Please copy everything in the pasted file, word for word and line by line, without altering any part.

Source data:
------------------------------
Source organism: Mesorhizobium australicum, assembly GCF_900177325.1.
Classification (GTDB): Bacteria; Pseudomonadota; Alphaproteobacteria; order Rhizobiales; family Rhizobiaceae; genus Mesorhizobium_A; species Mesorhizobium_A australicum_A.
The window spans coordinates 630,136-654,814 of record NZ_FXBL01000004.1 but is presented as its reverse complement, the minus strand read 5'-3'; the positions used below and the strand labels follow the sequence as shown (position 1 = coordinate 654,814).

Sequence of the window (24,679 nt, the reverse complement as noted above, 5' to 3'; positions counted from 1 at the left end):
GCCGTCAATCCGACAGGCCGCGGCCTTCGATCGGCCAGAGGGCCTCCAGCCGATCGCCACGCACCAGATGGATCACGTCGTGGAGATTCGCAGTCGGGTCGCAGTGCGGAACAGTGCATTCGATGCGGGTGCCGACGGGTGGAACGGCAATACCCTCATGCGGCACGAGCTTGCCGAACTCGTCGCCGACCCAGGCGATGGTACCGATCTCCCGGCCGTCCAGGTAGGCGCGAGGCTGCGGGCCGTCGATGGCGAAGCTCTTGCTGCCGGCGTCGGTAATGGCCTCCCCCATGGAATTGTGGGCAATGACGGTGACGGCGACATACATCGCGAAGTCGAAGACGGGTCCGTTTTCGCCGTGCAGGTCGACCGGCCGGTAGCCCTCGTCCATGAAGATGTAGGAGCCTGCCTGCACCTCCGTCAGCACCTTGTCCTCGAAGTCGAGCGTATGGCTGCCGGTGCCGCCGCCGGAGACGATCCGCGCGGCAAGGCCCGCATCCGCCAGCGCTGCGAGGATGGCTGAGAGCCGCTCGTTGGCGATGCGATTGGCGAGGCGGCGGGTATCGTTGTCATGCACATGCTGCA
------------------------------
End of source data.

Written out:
Source organism: Mesorhizobium australicum, assembly GCF_900177325.1.
Classification (GTDB): Bacteria; Pseudomonadota; Alphaproteobacteria; order Rhizobiales; family Rhizobiaceae; genus Mesorhizobium_A; species Mesorhizobium_A australicum_A.
The window spans coordinates 630,136-654,814 of record NZ_FXBL01000004.1 but is presented as its reverse complement, the minus strand read 5'-3'; the positions used below and the strand labels follow the sequence as shown (position 1 = coordinate 654,814).

Sequence of the window (24,679 nt, the reverse complement as noted above, 5' to 3'; positions counted from 1 at the left end):
GCCGTCAATCCGACAGGCCGCGGCCTTCGATCGGCCAGAGGGCCTCCAGCCGATCGCCACGCACCAGATGGATCACGTCGTGGAGATTCGCAGTCGGGTCGCAGTGCGGAACAGTGCATTCGATGCGGGTGCCGACGGGTGGAACGGCAATACCCTCATGCGGCACGAGCTTGCCGAACTCGTCGCCGACCCAGGCGATGGTACCGATCTCCCGGCCGTCCAGGTAGGCGCGAGGCTGCGGGCCGTCGATGGCGAAGCTCTTGCTGCCGGCGTCGGTAATGGCCTCCCCCATGGAATTGTGGGCAATGACGGTGACGGCGACATACATCGCGAAGTCGAAGACGGGTCCGTTTTCGCCGTGCAGGTCGACCGGCCGGTAGCCCTCGTCCATGAAGATGTAGGAGCCTGCCTGCACCTCCGTCAGCACCTTGTCCTCGAAGTCGAGCGTATGGCTGCCGGTGCCGCCGCCGGAGACGATCCGCGCGGCAAGGCCCGCATCCGCCAGCGCTGCGAGGATGGCTGAGAGCCGCTCGTTGGCGATGCGATTGGCGAGGCGGCGGGTATCGTTGTCATGCACATGCTGCA